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For Immediate Release

Contact

Kari Jones, 510-433-2759

Press Release

Nurses Condemn Policy that Led to Deaths of Children from Families Seeking Asylum

WASHINGTON -

Following the death of an 8-year old Guatemalan boy who died while in U.S. custody in Alamogordo, NM on Christmas day, National Nurses United (NNU) today condemned Trump Administration policies that have led to the deaths of children whose families are seeking asylum in the U.S. from violence at home.

“Nurses, whose life work is to protect and heal, are appalled at the lack of humane treatment for vulnerable children, and their families, who are seeking refuge and safety in the U.S.,” said Bonnie Castillo, RN, executive director of National Nurses United.

The death of the yet-to-be identified Guatemalan boy, following the death of 7-year-old Jakelin Caal Maquin, also a Guatemalan, while in custody of the U.S. Border Patrol “demonstrates the deadly peril of a policy that is based on punishment rather than humanitarian assistance and compassion and understanding,” Castillo said.

NNU’s Registered Nurse Response Network has been recruiting volunteer RNs who are available to go into what press reports have described as overcrowded, frequently cold facilities that have been known as “hierleras,” Spanish for ice boxes, as noted by the New York Times.

More than 1,100 RNs have already volunteered to deploy on a humanitarian mission through NNU’s RNRN program.

The Times report quoted one pediatrician warning of “shocking” conditions in which the children are being kept, without receiving adequate care, and subject to influenza, respiratory distress and dehydration.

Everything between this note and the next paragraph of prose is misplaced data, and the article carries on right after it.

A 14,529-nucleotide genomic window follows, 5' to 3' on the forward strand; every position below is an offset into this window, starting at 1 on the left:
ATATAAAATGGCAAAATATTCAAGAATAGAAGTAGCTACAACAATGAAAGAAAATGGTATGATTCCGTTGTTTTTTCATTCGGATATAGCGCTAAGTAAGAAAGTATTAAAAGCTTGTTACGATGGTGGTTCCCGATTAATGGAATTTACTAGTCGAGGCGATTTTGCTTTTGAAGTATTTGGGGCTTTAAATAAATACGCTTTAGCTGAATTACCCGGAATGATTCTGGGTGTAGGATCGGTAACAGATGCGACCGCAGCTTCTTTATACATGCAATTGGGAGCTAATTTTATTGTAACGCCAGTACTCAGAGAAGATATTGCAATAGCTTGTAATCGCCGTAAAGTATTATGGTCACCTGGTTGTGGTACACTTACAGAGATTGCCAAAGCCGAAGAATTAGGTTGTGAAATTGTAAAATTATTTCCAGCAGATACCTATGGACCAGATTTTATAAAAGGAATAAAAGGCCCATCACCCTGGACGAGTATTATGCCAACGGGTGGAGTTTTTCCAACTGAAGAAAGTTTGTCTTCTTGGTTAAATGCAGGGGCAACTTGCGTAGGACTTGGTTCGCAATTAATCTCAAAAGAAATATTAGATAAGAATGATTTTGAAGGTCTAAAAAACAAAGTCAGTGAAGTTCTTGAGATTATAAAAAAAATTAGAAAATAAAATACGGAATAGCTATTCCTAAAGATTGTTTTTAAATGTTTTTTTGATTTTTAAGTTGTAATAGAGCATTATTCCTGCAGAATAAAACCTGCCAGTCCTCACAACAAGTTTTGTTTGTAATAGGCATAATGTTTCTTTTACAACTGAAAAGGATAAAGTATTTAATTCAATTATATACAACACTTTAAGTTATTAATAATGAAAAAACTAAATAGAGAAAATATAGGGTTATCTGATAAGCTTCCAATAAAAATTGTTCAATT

“Our government must stop treating these families, and their children as criminals. The imagery of a migrant child dying on Christmas day is especially disturbing, but we need a policy of caring and compassion every day,” Castillo said.

“As nurses, we know the dangers of poor conditions in incarceration, especially for vulnerable children who have already experienced the difficulty of a long arduous journey seeking safety in our country, often without prior access to medical care,” Castillo continued.

Castillo said the Trump Administration and the Border Patrol should “immediately end its practice of warehousing families and children in the ‘hierleras,’ make sure that all the families and children are provided safe and secure conditions while being considered for asylum, and guarantee that medical professionals are fully available to provide the ongoing professional medical assessment and needed care and support for them,” Castillo said.

A Human Rights Watch report in June remains an issue of great concern to NNU. According to the report, “poor medical treatment contributed to more than half the deaths reported by US Immigration and Customs Enforcement (ICE) during a 16-month period.”

In a June letter to the Texas Department of State Health Services and the Department of Family and Protective Services, Castillo warned that it was extremely concerned about the welfare of these children” who were being warehoused in improper conditions.

“Many of the immigrant children … will already be suffering from malnutrition and exhaustion from their journey, as well as underlying health conditions related to poverty and poor living conditions. They have fled across harsh terrain, likely from places where they did not have access to medical care,” Castillo wrote.

She called on the departments “to confirm that they are set up in a humane manner that will ensure the health and safety of the children and youth.” 

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National Nurses United, with close to 185,000 members in every state, is the largest union and professional association of registered nurses in US history.

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